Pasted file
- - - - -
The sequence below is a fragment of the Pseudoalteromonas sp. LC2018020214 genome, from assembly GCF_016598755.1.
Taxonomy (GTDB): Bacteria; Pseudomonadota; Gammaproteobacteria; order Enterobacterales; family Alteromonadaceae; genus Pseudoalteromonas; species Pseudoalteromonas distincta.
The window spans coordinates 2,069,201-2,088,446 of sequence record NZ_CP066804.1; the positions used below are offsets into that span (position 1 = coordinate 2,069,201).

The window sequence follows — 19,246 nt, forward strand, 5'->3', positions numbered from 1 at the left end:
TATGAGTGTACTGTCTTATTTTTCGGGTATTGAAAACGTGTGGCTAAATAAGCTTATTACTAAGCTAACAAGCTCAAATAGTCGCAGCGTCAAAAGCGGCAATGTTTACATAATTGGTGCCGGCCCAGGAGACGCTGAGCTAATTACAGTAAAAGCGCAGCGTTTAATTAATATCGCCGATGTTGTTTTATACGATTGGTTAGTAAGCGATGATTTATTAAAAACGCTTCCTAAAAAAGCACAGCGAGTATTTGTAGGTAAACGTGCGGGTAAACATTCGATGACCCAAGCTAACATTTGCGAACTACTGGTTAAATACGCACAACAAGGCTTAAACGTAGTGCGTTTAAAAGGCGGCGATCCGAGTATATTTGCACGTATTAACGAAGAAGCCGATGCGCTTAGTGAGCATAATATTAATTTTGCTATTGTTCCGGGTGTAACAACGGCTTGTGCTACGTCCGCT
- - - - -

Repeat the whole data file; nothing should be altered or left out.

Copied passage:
The sequence below is a fragment of the Pseudoalteromonas sp. LC2018020214 genome, from assembly GCF_016598755.1.
Taxonomy (GTDB): Bacteria; Pseudomonadota; Gammaproteobacteria; order Enterobacterales; family Alteromonadaceae; genus Pseudoalteromonas; species Pseudoalteromonas distincta.
The window spans coordinates 2,069,201-2,088,446 of sequence record NZ_CP066804.1; the positions used below are offsets into that span (position 1 = coordinate 2,069,201).

The window sequence follows — 19,246 nt, forward strand, 5'->3', positions numbered from 1 at the left end:
TATGAGTGTACTGTCTTATTTTTCGGGTATTGAAAACGTGTGGCTAAATAAGCTTATTACTAAGCTAACAAGCTCAAATAGTCGCAGCGTCAAAAGCGGCAATGTTTACATAATTGGTGCCGGCCCAGGAGACGCTGAGCTAATTACAGTAAAAGCGCAGCGTTTAATTAATATCGCCGATGTTGTTTTATACGATTGGTTAGTAAGCGATGATTTATTAAAAACGCTTCCTAAAAAAGCACAGCGAGTATTTGTAGGTAAACGTGCGGGTAAACATTCGATGACCCAAGCTAACATTTGCGAACTACTGGTTAAATACGCACAACAAGGCTTAAACGTAGTGCGTTTAAAAGGCGGCGATCCGAGTATATTTGCACGTATTAACGAAGAAGCCGATGCGCTTAGTGAGCATAATATTAATTTTGCTATTGTTCCGGGTGTAACAACGGCTTGTGCTACGTCCGCT